Press release

From Chatham to Chester and Lincoln to the Lake District - 38 UK places put themselves forward for World Heritage status

Candidates range from the Shetland Isles in Scotland to the Dover Strait in southern England.

From the Shetland Isles in Scotland to the Dover Strait in southern England, Tourism and Heritage Minister John Penrose has today published the list of applications to get on the UK’s new Tentative List of sites for World Heritage status.

Places finally winning through will join the Taj Mahal, the Great Wall of China, The Statue of Liberty and more than 800 other sites on UNESCO’s list of the most iconic and important parts of the planet’s heritage.

Earlier this year, the Government called for nominations from local authorities and others, throughout the UK including the Overseas Territories and Crown Dependencies - 38 came forward.  An independent expert panel will now be set up to assess each bid with a new list of potential sites drawn up for submission to UNESCO in 2011.

John Penrose, Tourism and Heritage Minister said: “The UK’s heritage is world class and this list represents the unique variety and history present in all corners of this country and our overseas territories. We wanted a strong and varied list to eventually put to UNESCO and I’m delighted that so many wonderful, diverse places have been put forward.

“Any list that includes Jodrell Bank, the Forth Bridge, Blackpool and the Turks and Caicos Islands certainly doesn’t lack variety.  But what all 38 sites have in common is a wow factor and a cultural resonance that makes them real contenders to sit alongside The Pyramids and Red Square in this most distinguished of gatherings.”

The full list

  • Arbroath Abbey (Scotland)
  • The Birmingham Jewellery Quarter (England)
  • The Birth of the Railway Age serial nomination (England)
  • Blackpool (England)
  • The heroic period of civil and marine engineering in England 1822-1866, Bristol (England)
  • Bronte Landscape and Haworth Village (England)
  • Brunel’s Great Western Railway (England)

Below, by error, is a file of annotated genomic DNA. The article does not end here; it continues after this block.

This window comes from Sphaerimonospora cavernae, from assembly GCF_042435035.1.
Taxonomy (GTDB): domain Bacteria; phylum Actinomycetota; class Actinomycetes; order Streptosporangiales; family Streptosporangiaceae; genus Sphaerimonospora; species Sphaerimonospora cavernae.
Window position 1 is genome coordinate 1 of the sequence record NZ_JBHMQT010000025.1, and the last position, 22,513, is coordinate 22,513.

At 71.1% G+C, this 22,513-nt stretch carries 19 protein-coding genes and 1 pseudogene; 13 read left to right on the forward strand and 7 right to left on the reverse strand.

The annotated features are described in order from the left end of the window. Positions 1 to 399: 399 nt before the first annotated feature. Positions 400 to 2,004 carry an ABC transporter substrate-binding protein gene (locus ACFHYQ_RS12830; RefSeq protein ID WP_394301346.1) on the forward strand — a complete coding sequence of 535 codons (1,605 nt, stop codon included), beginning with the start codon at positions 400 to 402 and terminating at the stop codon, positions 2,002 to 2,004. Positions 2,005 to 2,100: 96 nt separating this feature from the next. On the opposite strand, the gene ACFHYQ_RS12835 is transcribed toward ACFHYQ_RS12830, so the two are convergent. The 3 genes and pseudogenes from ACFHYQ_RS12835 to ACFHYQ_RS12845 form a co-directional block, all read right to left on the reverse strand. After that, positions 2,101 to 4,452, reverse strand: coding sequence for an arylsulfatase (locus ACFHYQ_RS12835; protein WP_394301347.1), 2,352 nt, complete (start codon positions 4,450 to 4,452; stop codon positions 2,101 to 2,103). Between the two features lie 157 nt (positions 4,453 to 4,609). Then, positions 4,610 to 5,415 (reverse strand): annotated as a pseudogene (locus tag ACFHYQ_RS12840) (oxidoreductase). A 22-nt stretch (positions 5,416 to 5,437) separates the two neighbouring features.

• Buildings of Charles Rennie Mackintosh, Glasgow (Scotland)
  • Chatham Dockyard and its Defences (England)
  • Chester Rows (England)
  • Colchester, Camulodunum and Colonia Victricensis (England)
  • Creswell Crags (England)
  • The Hill of Derry (Northern Ireland)
  • The Dover Strait (England)
  • The Flow Country (Scotland)
  • The Forth Bridge (Scotland)
  • The Fountain Cavern (Anguilla)
  • Gorham’s Cave (Gibraltar)
  • Gracehill Conservation area (Northern Ireland)
  • Jodrell Bank Observatory (England)
  • The Lake District (England)
  • The Laxey Valley (Isle of Man)
  • Historic Lincoln (England)
  • Malone and Stranmillis Historic Urban landscape (Northern Ireland)
  • Merthyr Tydfil (Wales)
  • Merton Priory (England)
  • Mousa, Old Scatness and Jarlshof: The Crucible of Iron Age Shetland (Scotland)
  • The Royal Sites of Ireland - Navan Fort (Northern Ireland)
  • The Norfolk and Suffolk Broads (England)
  • Slate Industry of North Wales (Wales)
  • Offa’s Dyke (England/Wales border)
  • St Andrews, Medieval Burgh and Links (Scotland)
  • Island of Saint Helena (Saint Helena Island, South Atlantic Ocean)
  • Turks and Caicos Islands (Caribbean)
  • Tynwald Hill and environs - Norse assembly sites of North West Europe (Isle of Man)
  • Former RAF Upper Heyford (England)
  • Wye Valley and Forest of Dean (England/Wales border)
  • City of York (England)

Notes to editors

  1. The Government conducted a review of its UK World Heritage Policy in December 2008. The aim was to help determine whether the UK should continue to nominate sites for World Heritage status and what more we should do for existing sites. The review considered the UK’s approach to World Heritage, the costs and benefits of World heritage status, informed by research undertaken by Pricewaterhouse Coopers (PWC), on the management, protection and funding of sites, and the policy for future nominations.
  2. An independent expert panel will be set up to advise Ministers on the applications. The selection process will be rigorous, aimed at discouraging at an early stage, those applications which are unlikely to succeed.
  3. The Government proposes to submit a new Tentative List to UNESCO in 2011, with a view to re-commencing nominating from 2012. Following this, it proposes to continue to make nominations to the World Heritage List, though not necessarily every year.

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